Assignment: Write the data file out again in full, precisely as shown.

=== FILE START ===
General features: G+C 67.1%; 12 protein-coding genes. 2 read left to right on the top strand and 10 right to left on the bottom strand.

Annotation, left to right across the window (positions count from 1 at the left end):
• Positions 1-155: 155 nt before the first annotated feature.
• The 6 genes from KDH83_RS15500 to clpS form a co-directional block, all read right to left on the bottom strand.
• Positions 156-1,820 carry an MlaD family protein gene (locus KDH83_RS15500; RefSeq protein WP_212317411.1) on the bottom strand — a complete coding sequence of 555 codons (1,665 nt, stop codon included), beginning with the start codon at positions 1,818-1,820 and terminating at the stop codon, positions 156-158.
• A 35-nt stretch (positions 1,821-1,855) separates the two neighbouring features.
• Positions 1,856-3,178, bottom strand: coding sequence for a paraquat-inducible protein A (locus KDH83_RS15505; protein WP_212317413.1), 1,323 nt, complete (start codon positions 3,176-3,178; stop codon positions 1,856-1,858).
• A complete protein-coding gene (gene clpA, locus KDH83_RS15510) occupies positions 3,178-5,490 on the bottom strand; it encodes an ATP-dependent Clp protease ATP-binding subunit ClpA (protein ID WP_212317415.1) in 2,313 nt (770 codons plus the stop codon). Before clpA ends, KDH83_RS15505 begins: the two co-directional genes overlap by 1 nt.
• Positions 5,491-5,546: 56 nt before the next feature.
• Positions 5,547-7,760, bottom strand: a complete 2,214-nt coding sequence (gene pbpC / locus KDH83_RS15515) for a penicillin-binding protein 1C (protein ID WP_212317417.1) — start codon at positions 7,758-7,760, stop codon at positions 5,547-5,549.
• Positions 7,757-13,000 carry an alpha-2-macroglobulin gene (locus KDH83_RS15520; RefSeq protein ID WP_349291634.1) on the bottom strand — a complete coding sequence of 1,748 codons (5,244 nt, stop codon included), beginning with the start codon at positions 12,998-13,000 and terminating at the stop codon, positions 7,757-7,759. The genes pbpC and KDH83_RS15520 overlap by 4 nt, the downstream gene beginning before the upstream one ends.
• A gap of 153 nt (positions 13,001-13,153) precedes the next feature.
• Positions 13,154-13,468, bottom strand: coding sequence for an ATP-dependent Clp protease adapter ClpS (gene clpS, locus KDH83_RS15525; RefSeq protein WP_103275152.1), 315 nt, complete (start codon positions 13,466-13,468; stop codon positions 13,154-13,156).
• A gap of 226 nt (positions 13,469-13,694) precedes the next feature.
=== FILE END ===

General features: G+C 67.1%; 12 protein-coding genes. 2 read left to right on the top strand and 10 right to left on the bottom strand.

Annotation, left to right across the window (positions count from 1 at the left end):
• Positions 1-155: 155 nt before the first annotated feature.
• The 6 genes from KDH83_RS15500 to clpS form a co-directional block, all read right to left on the bottom strand.
• Positions 156-1,820 carry an MlaD family protein gene (locus KDH83_RS15500; RefSeq protein WP_212317411.1) on the bottom strand — a complete coding sequence of 555 codons (1,665 nt, stop codon included), beginning with the start codon at positions 1,818-1,820 and terminating at the stop codon, positions 156-158.
• A 35-nt stretch (positions 1,821-1,855) separates the two neighbouring features.
• Positions 1,856-3,178, bottom strand: coding sequence for a paraquat-inducible protein A (locus KDH83_RS15505; protein WP_212317413.1), 1,323 nt, complete (start codon positions 3,176-3,178; stop codon positions 1,856-1,858).
• A complete protein-coding gene (gene clpA, locus KDH83_RS15510) occupies positions 3,178-5,490 on the bottom strand; it encodes an ATP-dependent Clp protease ATP-binding subunit ClpA (protein ID WP_212317415.1) in 2,313 nt (770 codons plus the stop codon). Before clpA ends, KDH83_RS15505 begins: the two co-directional genes overlap by 1 nt.
• Positions 5,491-5,546: 56 nt before the next feature.
• Positions 5,547-7,760, bottom strand: a complete 2,214-nt coding sequence (gene pbpC / locus KDH83_RS15515) for a penicillin-binding protein 1C (protein ID WP_212317417.1) — start codon at positions 7,758-7,760, stop codon at positions 5,547-5,549.
• Positions 7,757-13,000 carry an alpha-2-macroglobulin gene (locus KDH83_RS15520; RefSeq protein ID WP_349291634.1) on the bottom strand — a complete coding sequence of 1,748 codons (5,244 nt, stop codon included), beginning with the start codon at positions 12,998-13,000 and terminating at the stop codon, positions 7,757-7,759. The genes pbpC and KDH83_RS15520 overlap by 4 nt, the downstream gene beginning before the upstream one ends.
• A gap of 153 nt (positions 13,001-13,153) precedes the next feature.
• Positions 13,154-13,468, bottom strand: coding sequence for an ATP-dependent Clp protease adapter ClpS (gene clpS, locus KDH83_RS15525; RefSeq protein WP_103275152.1), 315 nt, complete (start codon positions 13,466-13,468; stop codon positions 13,154-13,156).
• A gap of 226 nt (positions 13,469-13,694) precedes the next feature.